For the first Masterworks concert of the New Zealand Symphony Orchestra’s 2019 year, Auckland audiences were given the pleasure of encountering legendary American mezzo Susan Graham in her New Zealand debut. Even more fortunately, she was featured in her trademark French repertoire, in the wild convulsions of Berlioz’s La Mort de Cléopâtre. Combined with the New Zealand premiere of orchestral movements from the pen of a significant living composer and a gripping account of Holst’s The Planets, this was truly one of the most arresting NZSO concerts in years.

Susan Graham
© Dario Acosta

British-born composer Anna Clyne's 2016 orchestral suite Abstractions is made up of five movements, each of which was inspired by a different work of art featured in the Baltimore Museum of Art. Music Director Edo de Waart chose the three central movements (Auguries, Seascape and River) to open this particular concert. Clyne’s stated intentions was not to literally express each image through music, but to communicate as aspect of each. Auguries consisted of propelling string phrases which the orchestra tackled with significant energy and verve. The flautists offered delectable playing in their lovely meandering phrases in Seascape, followed by some equally delicious phrases for other wind and harp, all over a gently lulling bass than evoked the ocean. River was another movement full of quick scale-like figures, somewhat less drive and warmer than Auguries. There is something of John Adams in the more rigorous sections of Clyne’s music and something vaguely filmic throughout but she remains her own unique compositional voice and this performance was intriguing enough to make one want to experience the remaining movements.

It is a tribute to Berlioz’ creative compositional energy that the opening of La Mort de Cléopâtre felt scarcely less modern than Clyne’s work. This was the composer's third attempt to win the prestigious Prix de Rome in 1829. Feeling himself a shoe-in after coming second the previous year, he felt free to submit a piece clearly more experimental than his previous efforts with the result that no first prize was awarded at all. It’s a highly unsettling work and de Waart had a strong handle on the wild and agitated opening, the flurrying string phrases pulsing with tension. Also highly radical is the work’s ending with the pulsing heartbeat-like figures vividly evoking Cleopatra’s demise. Graham’s singing completely justifies her celebrity, her remarkably well-preserved mezzo having no trouble with the wide range Berlioz demands. She nailed the virtuosic sections with aplomb and the sudden ascents to high notes were totally on point. Most remarkable of all was her grasp of the text, impeccable French diction married to a keen acting ability. There was a gorgeous wistfulness (as well as creamy tone) as she recalled happier times in the first aria. As Cleopatra’s emotional wellbeing disintegrates before our eyes, Graham employed some truly gutsy parlando effects and extremely intense pianissimi as she succumbed. This was astonishing and gripping vocalism from a true master of Berlioz style.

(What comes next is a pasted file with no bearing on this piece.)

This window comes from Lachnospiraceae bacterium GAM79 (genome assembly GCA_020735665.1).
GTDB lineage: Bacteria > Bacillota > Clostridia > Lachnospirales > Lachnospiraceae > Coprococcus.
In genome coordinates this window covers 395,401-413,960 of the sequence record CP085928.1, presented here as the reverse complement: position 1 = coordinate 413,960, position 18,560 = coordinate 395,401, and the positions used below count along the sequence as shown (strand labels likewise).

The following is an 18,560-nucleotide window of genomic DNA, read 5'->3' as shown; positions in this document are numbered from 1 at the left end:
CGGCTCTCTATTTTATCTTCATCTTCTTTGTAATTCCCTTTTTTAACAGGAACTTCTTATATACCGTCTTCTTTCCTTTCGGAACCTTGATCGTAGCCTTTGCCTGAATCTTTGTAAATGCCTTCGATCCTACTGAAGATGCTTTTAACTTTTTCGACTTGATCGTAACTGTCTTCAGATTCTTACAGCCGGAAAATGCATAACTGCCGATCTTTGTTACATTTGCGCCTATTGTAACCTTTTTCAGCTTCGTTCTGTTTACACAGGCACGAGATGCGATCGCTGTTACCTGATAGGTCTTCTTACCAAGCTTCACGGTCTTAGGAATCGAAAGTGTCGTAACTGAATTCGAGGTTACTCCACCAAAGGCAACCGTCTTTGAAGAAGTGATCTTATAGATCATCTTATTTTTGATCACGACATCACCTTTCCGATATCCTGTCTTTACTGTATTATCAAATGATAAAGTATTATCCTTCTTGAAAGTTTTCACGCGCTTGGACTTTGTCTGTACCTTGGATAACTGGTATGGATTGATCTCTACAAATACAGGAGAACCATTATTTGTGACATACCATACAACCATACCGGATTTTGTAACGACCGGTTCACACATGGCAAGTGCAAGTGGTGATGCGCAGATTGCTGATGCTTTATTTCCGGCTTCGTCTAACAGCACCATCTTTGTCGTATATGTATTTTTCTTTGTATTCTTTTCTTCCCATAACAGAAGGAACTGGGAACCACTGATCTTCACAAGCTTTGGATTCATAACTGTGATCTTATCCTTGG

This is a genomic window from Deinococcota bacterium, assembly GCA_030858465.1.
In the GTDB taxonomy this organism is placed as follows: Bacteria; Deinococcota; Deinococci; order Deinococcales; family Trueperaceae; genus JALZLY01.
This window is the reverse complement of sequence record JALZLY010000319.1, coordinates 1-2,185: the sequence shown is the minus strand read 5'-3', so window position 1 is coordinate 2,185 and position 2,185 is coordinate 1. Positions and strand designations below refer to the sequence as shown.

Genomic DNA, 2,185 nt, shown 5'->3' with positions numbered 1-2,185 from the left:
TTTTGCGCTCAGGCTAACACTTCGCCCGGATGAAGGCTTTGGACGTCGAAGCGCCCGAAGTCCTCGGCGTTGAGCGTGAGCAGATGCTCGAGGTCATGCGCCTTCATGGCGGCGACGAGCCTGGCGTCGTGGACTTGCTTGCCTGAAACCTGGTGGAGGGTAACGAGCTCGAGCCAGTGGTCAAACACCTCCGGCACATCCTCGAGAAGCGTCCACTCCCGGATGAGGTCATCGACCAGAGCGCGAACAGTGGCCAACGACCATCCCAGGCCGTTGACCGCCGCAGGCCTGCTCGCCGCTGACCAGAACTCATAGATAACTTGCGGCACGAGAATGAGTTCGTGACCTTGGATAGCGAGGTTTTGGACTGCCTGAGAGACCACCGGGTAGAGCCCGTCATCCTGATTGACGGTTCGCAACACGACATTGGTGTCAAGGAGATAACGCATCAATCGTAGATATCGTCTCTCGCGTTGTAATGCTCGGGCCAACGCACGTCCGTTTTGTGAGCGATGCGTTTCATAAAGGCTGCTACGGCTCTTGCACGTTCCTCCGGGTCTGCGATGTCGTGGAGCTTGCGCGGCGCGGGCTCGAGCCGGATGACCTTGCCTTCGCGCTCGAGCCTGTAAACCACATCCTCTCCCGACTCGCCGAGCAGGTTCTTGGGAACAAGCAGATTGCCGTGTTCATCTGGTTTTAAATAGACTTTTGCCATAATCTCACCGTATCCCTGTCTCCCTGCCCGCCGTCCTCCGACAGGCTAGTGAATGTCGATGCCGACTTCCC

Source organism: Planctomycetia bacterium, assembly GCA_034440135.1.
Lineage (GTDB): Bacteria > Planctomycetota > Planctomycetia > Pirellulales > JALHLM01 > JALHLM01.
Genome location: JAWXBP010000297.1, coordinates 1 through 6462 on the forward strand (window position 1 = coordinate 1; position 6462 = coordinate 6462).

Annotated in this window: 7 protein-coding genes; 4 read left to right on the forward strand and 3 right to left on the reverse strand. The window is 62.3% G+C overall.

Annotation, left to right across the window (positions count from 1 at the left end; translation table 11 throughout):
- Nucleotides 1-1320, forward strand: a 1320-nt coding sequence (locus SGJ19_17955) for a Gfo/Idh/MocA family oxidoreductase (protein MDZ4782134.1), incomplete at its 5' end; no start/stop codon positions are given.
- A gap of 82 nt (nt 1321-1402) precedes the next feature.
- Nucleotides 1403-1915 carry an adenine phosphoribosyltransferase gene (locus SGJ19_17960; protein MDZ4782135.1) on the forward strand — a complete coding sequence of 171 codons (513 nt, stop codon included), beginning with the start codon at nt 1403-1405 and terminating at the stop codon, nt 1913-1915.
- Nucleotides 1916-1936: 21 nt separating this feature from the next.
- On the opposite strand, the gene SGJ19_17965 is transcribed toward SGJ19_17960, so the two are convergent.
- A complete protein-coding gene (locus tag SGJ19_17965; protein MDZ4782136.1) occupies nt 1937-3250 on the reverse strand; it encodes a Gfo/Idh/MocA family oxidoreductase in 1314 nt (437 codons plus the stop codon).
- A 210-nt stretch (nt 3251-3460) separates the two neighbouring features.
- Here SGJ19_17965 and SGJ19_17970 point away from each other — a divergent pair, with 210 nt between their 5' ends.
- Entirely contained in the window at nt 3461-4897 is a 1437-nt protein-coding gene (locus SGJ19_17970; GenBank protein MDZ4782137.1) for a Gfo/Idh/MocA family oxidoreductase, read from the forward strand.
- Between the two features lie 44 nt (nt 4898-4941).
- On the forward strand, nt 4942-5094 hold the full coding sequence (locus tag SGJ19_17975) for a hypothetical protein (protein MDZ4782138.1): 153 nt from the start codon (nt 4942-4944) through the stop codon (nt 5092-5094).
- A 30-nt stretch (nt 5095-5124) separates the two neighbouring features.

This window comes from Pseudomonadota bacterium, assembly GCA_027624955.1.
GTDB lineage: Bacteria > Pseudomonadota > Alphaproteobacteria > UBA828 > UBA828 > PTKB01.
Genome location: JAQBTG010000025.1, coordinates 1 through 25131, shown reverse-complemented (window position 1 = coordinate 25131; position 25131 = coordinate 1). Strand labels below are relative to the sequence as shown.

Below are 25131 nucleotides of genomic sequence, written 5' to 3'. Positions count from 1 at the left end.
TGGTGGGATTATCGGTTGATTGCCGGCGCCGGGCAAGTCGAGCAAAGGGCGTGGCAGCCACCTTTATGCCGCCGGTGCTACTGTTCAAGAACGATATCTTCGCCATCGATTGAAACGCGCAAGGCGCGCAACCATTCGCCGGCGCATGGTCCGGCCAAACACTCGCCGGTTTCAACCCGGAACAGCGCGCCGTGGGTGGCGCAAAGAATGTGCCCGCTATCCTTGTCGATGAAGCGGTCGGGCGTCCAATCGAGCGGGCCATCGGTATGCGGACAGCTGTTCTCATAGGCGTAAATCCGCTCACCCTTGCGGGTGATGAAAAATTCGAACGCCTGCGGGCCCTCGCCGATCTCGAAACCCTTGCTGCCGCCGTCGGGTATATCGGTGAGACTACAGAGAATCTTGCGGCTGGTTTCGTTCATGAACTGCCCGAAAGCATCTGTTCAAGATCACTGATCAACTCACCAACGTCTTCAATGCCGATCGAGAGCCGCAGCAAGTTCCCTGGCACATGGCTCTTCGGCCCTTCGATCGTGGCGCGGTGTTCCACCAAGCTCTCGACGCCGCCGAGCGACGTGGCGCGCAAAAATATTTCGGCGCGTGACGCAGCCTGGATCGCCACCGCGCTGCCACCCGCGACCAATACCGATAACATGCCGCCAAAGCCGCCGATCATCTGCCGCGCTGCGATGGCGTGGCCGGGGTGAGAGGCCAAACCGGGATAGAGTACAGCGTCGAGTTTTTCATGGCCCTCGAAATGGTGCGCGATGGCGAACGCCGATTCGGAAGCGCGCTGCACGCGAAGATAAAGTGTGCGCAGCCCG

Focusing on their astrological character rather than anything astronomical or mythical, Holst's The Planets is a work of immense variety across its seven movements and de Waart gave it one of his most remarkably concentrated performances. He really brought out the violence of Mars more than most renditions, centring on the tense horror of war rather than any perceived glories. Venus was of surpassing loveliness, shimmering horn playing and supple cello lines abounding, and Mercury provided a highly contrasted whimsical mood, with the orchestra’s winds and strings dancing with a delightful swing. When it came to Jupiter, de Waart kept it moving but the famous tune at its centre was as soaked in nobility as one could wish, the orchestral strings outdoing themselves in luxurious tone. Suitably roused by Jupiter, the audience was suddenly plunged into a devastating bleak rendition of Saturn which followed. Again, the flutes shone here in their questioning lines and the big climax was gut-wrenching. It is possible to imagine a more boorish take on Uranus, but the orchestral playing continued to be very strong with particularly memorable contributions from the glowing brass section. The offstage singing of the Voices New Zealand Chamber Choir's sopranos and altos was befittingly, haunting in the Neptune finale and the slow fading away of their sound to nothing was a suitably enchanting close to a magical evening.